The Telegraph
Since 1st March, 1999
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Come elections and Indian politicians will do anything to harvest votes. They would devise their own ways of circumventing the guidelines set by the Election Commission. Different Christian organizations in the Northeast have long evolved their own codes of poll conduct to compliment the commissionís directives. In that sense, there is nothing new to the poll commandments issued by the Mizoram Presbyterian Synod, the largest Christian congregation in the state that goes to the polls later this month. Only two of its commandments have religious overtones, while the rest are common enough attempts to control the use of money-power in the elections. But even the synodís insistence on piety among candidates and its ban on ďmass feastingĒ during the campaign have their own messages for a predominantly Christian population. The practice of mass feasting is clearly an attempt to use a religious ritual for political gains. In their zeal to compete with each other, the parties make the mass feasts elaborate affairs whose expenses mock the limits set by the EC. Since this particular device to influence the voters is closely linked to religious sentiments, the churchís intervention can help restrain the candidates and curb the role of money in the polls. The synodís other warning ó against exploiting children for the campaign ó is especially welcome because power-hungry politicians think nothing of resorting to even such cruel methods.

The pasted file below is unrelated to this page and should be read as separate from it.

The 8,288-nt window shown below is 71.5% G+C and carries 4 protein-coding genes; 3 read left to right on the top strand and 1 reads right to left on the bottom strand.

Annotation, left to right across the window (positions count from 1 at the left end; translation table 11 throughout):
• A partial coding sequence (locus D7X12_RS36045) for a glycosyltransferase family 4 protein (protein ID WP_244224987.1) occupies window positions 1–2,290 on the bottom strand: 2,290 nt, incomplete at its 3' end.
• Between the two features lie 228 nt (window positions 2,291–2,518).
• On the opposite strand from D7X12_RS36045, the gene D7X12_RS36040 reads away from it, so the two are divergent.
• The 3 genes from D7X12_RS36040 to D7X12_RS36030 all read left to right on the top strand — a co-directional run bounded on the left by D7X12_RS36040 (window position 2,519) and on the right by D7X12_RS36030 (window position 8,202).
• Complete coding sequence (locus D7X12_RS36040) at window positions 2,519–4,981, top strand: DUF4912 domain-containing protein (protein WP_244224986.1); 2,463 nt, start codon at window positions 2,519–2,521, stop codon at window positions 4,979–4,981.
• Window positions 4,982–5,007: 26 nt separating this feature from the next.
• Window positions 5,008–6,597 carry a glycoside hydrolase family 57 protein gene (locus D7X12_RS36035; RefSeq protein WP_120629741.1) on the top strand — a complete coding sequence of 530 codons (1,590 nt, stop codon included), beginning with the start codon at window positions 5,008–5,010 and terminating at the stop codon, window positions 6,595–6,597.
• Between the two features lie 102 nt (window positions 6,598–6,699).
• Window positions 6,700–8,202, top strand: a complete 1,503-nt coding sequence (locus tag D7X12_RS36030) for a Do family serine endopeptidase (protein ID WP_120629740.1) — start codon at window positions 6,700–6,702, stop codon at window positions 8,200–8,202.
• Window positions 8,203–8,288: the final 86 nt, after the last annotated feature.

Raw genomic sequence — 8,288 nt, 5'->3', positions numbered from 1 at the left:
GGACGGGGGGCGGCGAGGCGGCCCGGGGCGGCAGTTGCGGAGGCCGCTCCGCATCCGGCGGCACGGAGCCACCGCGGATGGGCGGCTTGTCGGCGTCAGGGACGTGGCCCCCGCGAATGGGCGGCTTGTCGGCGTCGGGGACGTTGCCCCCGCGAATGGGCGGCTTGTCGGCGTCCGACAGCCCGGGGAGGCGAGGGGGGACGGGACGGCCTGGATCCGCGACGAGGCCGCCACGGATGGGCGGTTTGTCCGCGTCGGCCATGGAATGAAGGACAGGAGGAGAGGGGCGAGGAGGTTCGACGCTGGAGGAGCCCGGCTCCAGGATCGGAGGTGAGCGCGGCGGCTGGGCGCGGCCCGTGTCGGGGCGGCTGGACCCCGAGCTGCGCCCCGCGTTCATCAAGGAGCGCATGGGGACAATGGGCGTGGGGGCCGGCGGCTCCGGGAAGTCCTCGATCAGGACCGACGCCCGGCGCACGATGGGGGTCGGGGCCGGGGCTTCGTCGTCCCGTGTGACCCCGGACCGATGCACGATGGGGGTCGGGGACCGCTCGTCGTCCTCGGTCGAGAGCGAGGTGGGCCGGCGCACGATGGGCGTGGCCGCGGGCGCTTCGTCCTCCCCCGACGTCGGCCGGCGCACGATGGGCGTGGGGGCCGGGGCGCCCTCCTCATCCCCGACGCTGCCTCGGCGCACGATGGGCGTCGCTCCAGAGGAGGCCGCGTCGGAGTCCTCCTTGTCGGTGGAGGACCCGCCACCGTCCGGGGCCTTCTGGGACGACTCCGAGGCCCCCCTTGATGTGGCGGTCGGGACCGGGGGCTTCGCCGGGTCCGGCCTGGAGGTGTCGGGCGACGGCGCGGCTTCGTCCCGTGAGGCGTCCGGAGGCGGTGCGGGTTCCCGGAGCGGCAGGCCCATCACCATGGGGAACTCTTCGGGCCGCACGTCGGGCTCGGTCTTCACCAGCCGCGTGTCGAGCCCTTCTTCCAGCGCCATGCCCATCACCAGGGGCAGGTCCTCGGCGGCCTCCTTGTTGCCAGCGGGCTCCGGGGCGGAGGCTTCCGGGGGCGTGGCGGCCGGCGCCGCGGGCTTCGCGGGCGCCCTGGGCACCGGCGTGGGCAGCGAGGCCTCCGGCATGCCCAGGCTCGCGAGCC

But the good Word alone has never changed a bad world. The church in Mizoram played a crucial role in mediating for peace during the stateís long and unhappy tryst with insurgency. In neighbouring Nagaland, the Baptist Church is still playing such a role and doing its bit in trying to persuade rebel groups to talk peace with the government. It cannot be denied, however, that electoral politics has taken its toll on these two states as much as in the rest of the country. The Mizo synodís directives are an admission of the fact that the malaise has spread to the state and hence the need for its intervention. But it would be unfair to dismiss the exercise as ineffective and largely theoretical. In fact, the synodís code can have a wider significance for the electoral system as a whole. The significance lies in the message that social, religious and other community groups can act as important pressure groups to discipline erring politicians. The ECís guidelines are legal and are therefore usually implemented rather mechanically. But a communityís own attempts to cleanse politics can have a more direct bearing on both politicians and the common people. If it makes even a small difference, the synodís poll gospel will prove that religion can also do some good to politics.

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